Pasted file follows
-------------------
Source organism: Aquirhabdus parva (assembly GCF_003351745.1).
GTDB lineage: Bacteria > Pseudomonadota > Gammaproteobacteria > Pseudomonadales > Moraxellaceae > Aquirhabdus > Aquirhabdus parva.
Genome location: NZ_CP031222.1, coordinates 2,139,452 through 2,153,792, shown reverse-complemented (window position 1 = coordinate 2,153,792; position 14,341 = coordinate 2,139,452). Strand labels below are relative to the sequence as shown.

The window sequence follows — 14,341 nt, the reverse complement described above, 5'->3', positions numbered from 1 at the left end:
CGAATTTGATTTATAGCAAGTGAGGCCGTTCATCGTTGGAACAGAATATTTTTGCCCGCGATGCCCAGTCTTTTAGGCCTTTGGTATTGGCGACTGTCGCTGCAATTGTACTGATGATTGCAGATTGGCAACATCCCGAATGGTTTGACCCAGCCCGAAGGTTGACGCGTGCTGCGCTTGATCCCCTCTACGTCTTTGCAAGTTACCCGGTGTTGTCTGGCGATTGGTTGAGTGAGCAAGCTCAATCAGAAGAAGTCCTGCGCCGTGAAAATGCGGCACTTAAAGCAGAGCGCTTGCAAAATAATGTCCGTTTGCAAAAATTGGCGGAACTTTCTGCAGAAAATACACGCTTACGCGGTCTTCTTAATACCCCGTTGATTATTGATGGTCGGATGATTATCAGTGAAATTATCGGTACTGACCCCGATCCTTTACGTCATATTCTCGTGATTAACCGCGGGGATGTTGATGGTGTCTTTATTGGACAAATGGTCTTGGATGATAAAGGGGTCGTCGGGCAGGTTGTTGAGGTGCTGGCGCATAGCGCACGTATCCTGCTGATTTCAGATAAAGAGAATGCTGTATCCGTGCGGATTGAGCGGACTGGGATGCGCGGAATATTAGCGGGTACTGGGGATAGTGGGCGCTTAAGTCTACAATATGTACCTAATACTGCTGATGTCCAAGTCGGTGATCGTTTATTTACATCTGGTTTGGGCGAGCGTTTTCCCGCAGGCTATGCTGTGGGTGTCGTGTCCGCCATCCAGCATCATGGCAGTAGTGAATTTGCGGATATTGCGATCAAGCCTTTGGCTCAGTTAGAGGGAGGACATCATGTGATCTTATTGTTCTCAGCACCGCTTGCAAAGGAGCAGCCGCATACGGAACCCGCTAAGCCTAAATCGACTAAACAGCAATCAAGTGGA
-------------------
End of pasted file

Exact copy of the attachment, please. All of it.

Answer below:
Source organism: Aquirhabdus parva (assembly GCF_003351745.1).
GTDB lineage: Bacteria > Pseudomonadota > Gammaproteobacteria > Pseudomonadales > Moraxellaceae > Aquirhabdus > Aquirhabdus parva.
Genome location: NZ_CP031222.1, coordinates 2,139,452 through 2,153,792, shown reverse-complemented (window position 1 = coordinate 2,153,792; position 14,341 = coordinate 2,139,452). Strand labels below are relative to the sequence as shown.

The window sequence follows — 14,341 nt, the reverse complement described above, 5'->3', positions numbered from 1 at the left end:
CGAATTTGATTTATAGCAAGTGAGGCCGTTCATCGTTGGAACAGAATATTTTTGCCCGCGATGCCCAGTCTTTTAGGCCTTTGGTATTGGCGACTGTCGCTGCAATTGTACTGATGATTGCAGATTGGCAACATCCCGAATGGTTTGACCCAGCCCGAAGGTTGACGCGTGCTGCGCTTGATCCCCTCTACGTCTTTGCAAGTTACCCGGTGTTGTCTGGCGATTGGTTGAGTGAGCAAGCTCAATCAGAAGAAGTCCTGCGCCGTGAAAATGCGGCACTTAAAGCAGAGCGCTTGCAAAATAATGTCCGTTTGCAAAAATTGGCGGAACTTTCTGCAGAAAATACACGCTTACGCGGTCTTCTTAATACCCCGTTGATTATTGATGGTCGGATGATTATCAGTGAAATTATCGGTACTGACCCCGATCCTTTACGTCATATTCTCGTGATTAACCGCGGGGATGTTGATGGTGTCTTTATTGGACAAATGGTCTTGGATGATAAAGGGGTCGTCGGGCAGGTTGTTGAGGTGCTGGCGCATAGCGCACGTATCCTGCTGATTTCAGATAAAGAGAATGCTGTATCCGTGCGGATTGAGCGGACTGGGATGCGCGGAATATTAGCGGGTACTGGGGATAGTGGGCGCTTAAGTCTACAATATGTACCTAATACTGCTGATGTCCAAGTCGGTGATCGTTTATTTACATCTGGTTTGGGCGAGCGTTTTCCCGCAGGCTATGCTGTGGGTGTCGTGTCCGCCATCCAGCATCATGGCAGTAGTGAATTTGCGGATATTGCGATCAAGCCTTTGGCTCAGTTAGAGGGAGGACATCATGTGATCTTATTGTTCTCAGCACCGCTTGCAAAGGAGCAGCCGCATACGGAACCCGCTAAGCCTAAATCGACTAAACAGCAATCAAGTGGA